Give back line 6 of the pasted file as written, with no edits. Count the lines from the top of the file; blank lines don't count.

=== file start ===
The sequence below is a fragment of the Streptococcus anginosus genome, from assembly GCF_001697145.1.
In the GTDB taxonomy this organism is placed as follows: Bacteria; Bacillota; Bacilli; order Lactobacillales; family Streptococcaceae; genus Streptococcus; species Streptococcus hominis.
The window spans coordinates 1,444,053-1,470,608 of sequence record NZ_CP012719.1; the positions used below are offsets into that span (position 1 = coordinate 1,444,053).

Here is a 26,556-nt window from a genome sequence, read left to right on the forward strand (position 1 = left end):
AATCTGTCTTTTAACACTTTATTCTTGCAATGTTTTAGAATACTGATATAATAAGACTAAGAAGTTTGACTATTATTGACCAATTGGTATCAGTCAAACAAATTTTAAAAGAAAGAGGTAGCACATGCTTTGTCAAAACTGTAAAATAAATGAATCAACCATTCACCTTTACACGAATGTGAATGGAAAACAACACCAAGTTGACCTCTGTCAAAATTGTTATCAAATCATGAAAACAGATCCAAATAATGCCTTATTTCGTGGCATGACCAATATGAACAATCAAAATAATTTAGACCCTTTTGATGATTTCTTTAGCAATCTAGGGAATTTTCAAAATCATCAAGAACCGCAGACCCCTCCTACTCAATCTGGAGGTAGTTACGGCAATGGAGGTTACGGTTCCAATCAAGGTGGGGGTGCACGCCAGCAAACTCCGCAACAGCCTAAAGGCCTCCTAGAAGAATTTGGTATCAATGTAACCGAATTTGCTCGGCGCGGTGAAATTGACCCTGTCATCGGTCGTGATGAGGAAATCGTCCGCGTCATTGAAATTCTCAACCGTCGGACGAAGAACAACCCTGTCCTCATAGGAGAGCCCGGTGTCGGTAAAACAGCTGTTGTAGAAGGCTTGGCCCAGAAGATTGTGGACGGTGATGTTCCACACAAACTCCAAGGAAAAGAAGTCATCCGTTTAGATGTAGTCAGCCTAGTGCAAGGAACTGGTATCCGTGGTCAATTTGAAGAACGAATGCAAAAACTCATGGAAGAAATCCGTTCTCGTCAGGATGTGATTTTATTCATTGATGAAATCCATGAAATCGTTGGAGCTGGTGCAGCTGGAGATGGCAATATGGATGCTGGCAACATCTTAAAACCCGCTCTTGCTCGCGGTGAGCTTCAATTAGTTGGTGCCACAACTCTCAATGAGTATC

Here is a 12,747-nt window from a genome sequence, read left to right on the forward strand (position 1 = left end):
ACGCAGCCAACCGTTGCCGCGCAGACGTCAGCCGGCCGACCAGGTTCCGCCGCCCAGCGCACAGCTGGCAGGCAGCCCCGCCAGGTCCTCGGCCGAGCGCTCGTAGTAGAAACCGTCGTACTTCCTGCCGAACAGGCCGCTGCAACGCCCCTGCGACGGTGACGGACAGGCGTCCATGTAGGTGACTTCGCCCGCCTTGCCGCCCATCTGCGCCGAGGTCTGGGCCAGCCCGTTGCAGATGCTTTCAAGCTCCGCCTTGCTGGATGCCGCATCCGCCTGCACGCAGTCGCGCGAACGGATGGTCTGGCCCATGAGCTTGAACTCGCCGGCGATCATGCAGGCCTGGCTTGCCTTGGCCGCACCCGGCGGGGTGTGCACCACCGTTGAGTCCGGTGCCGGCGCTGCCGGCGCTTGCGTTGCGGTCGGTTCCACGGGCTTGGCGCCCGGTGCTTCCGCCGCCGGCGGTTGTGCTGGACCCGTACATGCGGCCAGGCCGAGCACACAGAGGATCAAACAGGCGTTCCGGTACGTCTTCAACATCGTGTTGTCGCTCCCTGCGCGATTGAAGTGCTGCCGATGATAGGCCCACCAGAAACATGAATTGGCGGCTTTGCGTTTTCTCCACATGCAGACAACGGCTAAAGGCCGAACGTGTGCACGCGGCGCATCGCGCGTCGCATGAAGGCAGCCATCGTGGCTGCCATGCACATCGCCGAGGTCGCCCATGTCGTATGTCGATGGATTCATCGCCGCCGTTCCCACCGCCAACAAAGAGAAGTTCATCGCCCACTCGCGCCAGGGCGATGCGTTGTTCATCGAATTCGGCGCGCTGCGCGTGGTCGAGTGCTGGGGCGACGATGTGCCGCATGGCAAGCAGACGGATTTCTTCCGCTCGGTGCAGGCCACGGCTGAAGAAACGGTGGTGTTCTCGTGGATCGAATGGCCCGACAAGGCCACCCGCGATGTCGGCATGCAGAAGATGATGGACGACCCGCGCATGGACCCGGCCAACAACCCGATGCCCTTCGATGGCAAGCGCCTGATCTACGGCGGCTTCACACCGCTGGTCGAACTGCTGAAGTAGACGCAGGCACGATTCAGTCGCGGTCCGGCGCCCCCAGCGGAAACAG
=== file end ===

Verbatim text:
Here is a 12,747-nt window from a genome sequence, read left to right on the forward strand (position 1 = left end):